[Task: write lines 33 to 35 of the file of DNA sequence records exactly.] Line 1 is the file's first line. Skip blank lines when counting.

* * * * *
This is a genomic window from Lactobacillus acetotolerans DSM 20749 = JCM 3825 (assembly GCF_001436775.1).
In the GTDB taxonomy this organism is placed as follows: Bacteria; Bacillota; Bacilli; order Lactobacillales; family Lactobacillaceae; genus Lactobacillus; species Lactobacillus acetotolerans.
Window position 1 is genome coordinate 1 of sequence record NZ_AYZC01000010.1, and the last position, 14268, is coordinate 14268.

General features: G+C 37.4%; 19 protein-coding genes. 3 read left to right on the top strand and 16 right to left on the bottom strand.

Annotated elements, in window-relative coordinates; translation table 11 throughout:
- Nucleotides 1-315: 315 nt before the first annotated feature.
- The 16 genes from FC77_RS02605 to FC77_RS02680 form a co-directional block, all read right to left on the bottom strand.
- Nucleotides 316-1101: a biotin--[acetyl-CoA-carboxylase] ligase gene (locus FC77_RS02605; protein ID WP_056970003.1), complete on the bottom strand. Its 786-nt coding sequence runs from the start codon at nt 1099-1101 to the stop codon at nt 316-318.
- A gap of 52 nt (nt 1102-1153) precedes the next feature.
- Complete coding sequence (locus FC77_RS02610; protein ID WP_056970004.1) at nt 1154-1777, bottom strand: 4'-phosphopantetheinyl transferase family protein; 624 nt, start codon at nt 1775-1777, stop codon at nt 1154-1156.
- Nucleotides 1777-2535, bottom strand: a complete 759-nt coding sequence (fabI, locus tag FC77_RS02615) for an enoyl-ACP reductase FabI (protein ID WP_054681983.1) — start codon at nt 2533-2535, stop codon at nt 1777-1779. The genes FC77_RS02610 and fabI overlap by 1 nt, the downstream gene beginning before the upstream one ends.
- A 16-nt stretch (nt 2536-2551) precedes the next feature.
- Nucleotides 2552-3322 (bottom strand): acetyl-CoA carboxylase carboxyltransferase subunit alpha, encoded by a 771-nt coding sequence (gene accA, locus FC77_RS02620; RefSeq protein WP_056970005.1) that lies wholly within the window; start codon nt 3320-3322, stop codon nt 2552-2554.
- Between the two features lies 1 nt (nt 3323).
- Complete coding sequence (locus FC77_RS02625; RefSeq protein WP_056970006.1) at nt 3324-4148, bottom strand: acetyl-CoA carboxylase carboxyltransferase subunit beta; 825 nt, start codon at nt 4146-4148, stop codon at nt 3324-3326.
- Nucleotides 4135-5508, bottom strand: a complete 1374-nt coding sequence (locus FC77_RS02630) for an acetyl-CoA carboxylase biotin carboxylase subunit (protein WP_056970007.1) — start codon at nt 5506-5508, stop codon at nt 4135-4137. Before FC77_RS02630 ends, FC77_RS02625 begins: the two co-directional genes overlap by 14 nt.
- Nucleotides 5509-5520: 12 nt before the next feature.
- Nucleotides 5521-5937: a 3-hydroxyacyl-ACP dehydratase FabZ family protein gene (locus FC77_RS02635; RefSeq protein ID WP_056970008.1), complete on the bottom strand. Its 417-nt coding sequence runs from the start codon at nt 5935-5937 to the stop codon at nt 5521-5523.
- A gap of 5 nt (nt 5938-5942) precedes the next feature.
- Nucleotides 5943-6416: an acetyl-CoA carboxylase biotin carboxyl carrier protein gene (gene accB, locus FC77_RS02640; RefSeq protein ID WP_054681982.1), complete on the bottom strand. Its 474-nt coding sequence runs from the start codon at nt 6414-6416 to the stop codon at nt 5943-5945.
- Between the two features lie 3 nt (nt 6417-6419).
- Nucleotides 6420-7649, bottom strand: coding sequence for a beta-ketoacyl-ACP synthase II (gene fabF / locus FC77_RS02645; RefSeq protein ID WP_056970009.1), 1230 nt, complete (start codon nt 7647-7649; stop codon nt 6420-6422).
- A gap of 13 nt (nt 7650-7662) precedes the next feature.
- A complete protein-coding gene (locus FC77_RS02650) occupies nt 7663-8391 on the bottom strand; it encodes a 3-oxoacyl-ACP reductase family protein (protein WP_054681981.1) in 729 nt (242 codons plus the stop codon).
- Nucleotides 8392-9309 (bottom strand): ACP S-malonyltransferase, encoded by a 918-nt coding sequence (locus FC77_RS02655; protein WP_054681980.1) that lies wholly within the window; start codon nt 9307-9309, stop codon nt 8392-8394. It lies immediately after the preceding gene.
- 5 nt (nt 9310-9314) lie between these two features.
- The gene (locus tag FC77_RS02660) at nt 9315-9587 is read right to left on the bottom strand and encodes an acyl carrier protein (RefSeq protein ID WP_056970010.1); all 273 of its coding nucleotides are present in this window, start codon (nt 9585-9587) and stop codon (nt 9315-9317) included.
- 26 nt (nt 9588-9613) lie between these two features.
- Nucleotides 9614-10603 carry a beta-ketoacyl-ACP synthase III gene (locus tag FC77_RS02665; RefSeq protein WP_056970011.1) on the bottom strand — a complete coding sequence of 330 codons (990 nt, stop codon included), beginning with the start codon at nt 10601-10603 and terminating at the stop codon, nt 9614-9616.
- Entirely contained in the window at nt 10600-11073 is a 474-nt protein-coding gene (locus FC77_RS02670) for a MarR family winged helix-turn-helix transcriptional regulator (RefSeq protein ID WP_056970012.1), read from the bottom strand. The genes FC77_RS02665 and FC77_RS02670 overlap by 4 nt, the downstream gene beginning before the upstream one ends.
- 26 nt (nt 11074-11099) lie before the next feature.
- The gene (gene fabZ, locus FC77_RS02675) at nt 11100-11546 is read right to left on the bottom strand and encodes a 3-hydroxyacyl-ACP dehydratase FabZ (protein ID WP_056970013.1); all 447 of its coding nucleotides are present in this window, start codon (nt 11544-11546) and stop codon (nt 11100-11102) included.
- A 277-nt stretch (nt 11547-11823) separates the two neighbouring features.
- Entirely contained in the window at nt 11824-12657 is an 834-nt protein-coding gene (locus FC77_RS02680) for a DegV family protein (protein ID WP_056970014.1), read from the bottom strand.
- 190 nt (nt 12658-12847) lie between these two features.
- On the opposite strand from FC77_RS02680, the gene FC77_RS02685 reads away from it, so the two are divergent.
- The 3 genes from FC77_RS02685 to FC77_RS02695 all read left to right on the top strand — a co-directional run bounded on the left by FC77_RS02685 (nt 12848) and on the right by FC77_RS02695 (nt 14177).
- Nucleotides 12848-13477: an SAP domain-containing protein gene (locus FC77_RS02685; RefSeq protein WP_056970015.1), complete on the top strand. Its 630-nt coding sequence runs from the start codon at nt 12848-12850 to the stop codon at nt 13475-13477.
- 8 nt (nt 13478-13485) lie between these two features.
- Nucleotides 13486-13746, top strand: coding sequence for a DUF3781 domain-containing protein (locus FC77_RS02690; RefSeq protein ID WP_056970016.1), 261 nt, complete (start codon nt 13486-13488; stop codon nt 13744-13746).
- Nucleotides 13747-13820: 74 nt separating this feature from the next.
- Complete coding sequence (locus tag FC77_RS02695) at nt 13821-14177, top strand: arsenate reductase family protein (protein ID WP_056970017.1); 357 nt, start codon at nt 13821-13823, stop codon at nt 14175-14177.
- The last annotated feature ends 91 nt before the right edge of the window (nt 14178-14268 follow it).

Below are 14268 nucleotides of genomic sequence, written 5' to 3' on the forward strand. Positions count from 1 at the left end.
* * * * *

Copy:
- A 277-nt stretch (nt 11547-11823) separates the two neighbouring features.
- Entirely contained in the window at nt 11824-12657 is an 834-nt protein-coding gene (locus FC77_RS02680) for a DegV family protein (protein ID WP_056970014.1), read from the bottom strand.
- 190 nt (nt 12658-12847) lie between these two features.